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FIFA must look at its backyard for direction

Are we going the right way?

My comment on FIFA and The World Game which ran in today's Courier Mail (Brisbane's main newspaper for those outside the country). It's pay-walled for some reason but here's the full version anyway. 

Click on the link if you like it to make your interest known.

Note, while this article concentrates on Messrs Blatter and Al-Hussein, two other candidates are running. 

"Apparently, the big wigs of the World Game are in town for the Asian Cup. At least two major contenders for this year's FIFA presidential elections, Sepp Blatter and Prince Ali Bin Al-Hussein, are here courting support, making deals, shmoozing and maybe even watching a game. Given our fair land is the first battle field of this vital moment in the future of the game, I thought I might take the opportunity to have a word in their ear.

Sepp, Ali, lean in. Now, even within its first few days, Asian Cup watchers have witnessed the magic football can make. We've had Iran (Shia-led) v Bahrain (Sunni-led), the former of which has been accused of fomenting an uprising in the latter. A great, open match it was too. We've had the appearance of North Korea and Iraq and we've seen the debut of Palestine, starring players from the world's biggest refugee camp, Gaza.

The Palestine backstory is perhaps the most dramatic of all the Asian Cup's 16 qualifying teams. But their tale simply reflects the power of football to both inspire them and to provide a vehicle to escape hardship. These stories are the essence of a sport that many of us not only love to watch, but believe can be more than a mere game.

Sepp, Ali, hear this: don't get distracted by rights deals, shoring up support or with dodging corruption charges.

A bouncing soccer ball can knock down many walls.

But, boys – and you know this is true - the sad fact is that many see world football as an over politicised, over commercialised industry, defined by its elites, characterised by the money it generates at the highest levels and stained by corrupted and incompetent administration.

The awarding of upcoming World Cup tournaments to Russia and to Qatar (the latter in preference to Australia among others) has stained a body that has, since at least the reign of Joao Havelange as FIFA President (1974-1998) can be accused of making money for a few rather than magic for the masses.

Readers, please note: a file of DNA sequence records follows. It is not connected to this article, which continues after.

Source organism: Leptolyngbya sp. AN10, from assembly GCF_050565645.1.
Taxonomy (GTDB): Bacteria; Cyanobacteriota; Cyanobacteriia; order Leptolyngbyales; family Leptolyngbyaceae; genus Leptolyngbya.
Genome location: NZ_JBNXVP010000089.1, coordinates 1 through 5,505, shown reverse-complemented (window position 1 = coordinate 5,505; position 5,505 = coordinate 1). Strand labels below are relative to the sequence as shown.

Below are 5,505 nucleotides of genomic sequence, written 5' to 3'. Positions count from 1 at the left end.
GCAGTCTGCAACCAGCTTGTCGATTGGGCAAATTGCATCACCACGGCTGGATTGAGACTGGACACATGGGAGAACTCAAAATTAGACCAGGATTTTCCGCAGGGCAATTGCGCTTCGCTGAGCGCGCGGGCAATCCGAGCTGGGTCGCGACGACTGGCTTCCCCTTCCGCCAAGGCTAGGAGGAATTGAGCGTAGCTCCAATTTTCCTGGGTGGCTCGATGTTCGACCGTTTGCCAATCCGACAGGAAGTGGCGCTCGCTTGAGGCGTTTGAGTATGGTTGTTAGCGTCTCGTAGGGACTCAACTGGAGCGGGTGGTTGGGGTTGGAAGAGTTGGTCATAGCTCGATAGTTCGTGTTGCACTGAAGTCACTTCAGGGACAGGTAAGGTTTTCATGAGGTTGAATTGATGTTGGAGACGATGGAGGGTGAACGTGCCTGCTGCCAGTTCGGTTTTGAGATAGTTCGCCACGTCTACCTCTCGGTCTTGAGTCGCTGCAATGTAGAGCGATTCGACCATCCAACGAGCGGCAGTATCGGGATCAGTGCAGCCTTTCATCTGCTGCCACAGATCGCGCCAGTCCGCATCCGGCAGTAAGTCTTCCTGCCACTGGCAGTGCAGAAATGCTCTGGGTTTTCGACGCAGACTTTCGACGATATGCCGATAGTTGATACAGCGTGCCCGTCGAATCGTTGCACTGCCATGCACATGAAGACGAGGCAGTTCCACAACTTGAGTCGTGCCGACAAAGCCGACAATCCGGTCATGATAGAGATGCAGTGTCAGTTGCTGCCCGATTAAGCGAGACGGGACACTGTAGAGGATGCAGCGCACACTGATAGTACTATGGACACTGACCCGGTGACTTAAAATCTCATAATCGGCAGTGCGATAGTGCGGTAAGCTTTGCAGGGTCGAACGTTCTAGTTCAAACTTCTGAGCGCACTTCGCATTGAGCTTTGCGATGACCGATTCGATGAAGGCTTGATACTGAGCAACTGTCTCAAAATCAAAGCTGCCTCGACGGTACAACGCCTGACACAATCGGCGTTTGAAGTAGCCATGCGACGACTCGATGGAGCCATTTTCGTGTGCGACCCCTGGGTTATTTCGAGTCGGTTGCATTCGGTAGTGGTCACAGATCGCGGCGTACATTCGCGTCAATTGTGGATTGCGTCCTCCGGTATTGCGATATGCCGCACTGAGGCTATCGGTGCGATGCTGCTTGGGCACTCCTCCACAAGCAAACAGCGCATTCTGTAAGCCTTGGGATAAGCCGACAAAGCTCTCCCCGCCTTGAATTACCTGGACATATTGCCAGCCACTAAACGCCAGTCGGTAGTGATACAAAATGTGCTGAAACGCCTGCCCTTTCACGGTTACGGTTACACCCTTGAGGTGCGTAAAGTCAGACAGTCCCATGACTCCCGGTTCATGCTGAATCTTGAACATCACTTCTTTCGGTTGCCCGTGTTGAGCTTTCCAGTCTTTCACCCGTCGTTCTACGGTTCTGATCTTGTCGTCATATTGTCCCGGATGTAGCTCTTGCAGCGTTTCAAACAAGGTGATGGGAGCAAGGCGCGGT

Others too outside the FIFA circle, such as major sporting goods manufacturers have also sought to rip into the flesh of the game and take their meat from its flanks.

And to some extent lads, FIFA has let this happen.

Take a look outside your boardrooms and you'll see the real power of the world game.

It's in a red dust refugee camp just outside Kigali, Rwanda.

A few years ago I was part of a media delegation on a World Food Program food delivery to the camp, mainly made up of those fleeing conflict in the Congo. It was dire place with mud huts and dirt floors, rationed food and disease. But, someone had brought along a soccer ball and the kids erupted. A game broke out and the stuffy officials and earnest media were pushed aside and real life took over.

I looked on and saw the real power of the game to break down barriers. I glimpsed how it could bring joy to desperate lives, how it could educate, exercise (and exorcise) minds and bodies, bring hope, motivate. I saw something that gave these kids a reason to live and that gave their parents a reason to believe in their future.

We might see the real deal too in Gaza, where I am aiming to facilitate programs that will give the kids there the beautiful game unencumbered by the nasty adult games that threaten to spoil their fresh, ever-smiling lives. In Gaza, kids have seen more desperation than a handful of lifetimes should hold; more frustration, more pain, more destruction, more injustice, more sadness than kids in a country like Australia couldn't conjure in their worst nightmares.

UNICEF recently told the world there are some 1 billion children out there who are affected by war and conflict. The body's child protection chief said, “It sort of feels like the world is falling apart for children.”

For these kids, living with a deficit of joy and hope and lacking even in belief in themselves under the endless assault of politics upon their lives, soccer is a simple joy. It is anti-politics, anti-power. It is for many their only light in a world of adults that has failed them.

To you Sepp and Ali, I want to tell you this is our game, and we're not selling. Moreover, it is our legacy for the next generation of kids. Unlike us, if they chose to, they can make soccer a vehicle for all that is good about humanity, not a symbol for its weaknesses. Lets not let anyone take that possibility away. Run on that ticket and I guarantee the world will support you. Enjoy your stay."    


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